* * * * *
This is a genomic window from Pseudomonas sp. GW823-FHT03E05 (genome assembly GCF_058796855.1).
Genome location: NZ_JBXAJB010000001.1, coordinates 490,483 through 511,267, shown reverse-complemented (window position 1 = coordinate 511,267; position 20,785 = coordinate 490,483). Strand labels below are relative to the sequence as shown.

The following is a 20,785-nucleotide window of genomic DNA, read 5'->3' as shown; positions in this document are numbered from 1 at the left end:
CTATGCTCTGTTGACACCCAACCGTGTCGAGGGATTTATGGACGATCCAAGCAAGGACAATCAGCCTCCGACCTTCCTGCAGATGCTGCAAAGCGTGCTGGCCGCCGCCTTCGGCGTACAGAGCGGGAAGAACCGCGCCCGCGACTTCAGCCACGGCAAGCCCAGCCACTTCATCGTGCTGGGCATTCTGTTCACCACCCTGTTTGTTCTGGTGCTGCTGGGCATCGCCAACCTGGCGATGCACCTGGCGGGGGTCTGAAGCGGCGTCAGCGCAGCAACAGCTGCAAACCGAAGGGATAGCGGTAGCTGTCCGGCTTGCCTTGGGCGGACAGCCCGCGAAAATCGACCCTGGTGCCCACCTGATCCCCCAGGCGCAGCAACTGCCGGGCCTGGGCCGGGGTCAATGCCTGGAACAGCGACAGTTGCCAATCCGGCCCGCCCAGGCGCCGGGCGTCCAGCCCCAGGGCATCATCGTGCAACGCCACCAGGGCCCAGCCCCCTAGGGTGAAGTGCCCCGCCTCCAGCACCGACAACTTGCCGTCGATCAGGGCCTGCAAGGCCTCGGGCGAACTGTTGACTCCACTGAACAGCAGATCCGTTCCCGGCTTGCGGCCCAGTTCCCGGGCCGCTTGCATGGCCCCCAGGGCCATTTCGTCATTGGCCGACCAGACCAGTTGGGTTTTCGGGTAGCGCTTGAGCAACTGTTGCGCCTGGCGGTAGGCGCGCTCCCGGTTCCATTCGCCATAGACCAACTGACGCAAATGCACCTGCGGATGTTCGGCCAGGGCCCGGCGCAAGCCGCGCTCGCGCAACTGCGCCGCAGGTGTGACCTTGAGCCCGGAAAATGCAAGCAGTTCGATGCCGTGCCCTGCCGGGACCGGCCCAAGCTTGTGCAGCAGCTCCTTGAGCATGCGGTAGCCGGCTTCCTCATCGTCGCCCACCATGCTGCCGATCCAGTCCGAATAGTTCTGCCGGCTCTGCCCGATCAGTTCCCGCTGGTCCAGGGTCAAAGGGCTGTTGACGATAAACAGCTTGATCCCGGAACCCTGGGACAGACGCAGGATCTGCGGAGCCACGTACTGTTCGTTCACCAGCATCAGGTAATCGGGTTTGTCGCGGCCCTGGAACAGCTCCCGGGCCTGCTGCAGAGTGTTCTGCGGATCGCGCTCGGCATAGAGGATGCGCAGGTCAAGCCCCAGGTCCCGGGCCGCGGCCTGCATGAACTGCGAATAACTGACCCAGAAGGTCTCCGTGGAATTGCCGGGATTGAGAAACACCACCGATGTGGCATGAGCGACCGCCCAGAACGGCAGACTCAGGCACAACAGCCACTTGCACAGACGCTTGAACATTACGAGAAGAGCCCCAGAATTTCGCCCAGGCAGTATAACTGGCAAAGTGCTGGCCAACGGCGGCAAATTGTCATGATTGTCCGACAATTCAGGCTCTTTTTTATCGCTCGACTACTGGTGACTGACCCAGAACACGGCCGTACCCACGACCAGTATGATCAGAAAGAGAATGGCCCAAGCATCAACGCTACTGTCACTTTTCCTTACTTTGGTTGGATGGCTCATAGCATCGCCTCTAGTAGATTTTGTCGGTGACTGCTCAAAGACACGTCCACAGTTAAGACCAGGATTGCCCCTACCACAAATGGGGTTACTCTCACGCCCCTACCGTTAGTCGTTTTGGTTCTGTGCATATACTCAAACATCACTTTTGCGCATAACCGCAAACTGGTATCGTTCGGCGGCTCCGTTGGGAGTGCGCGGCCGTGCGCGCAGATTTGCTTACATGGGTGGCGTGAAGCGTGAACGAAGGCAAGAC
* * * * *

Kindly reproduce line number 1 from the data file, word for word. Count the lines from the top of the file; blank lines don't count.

This is a genomic window from Pseudomonas sp. GW823-FHT03E05 (genome assembly GCF_058796855.1).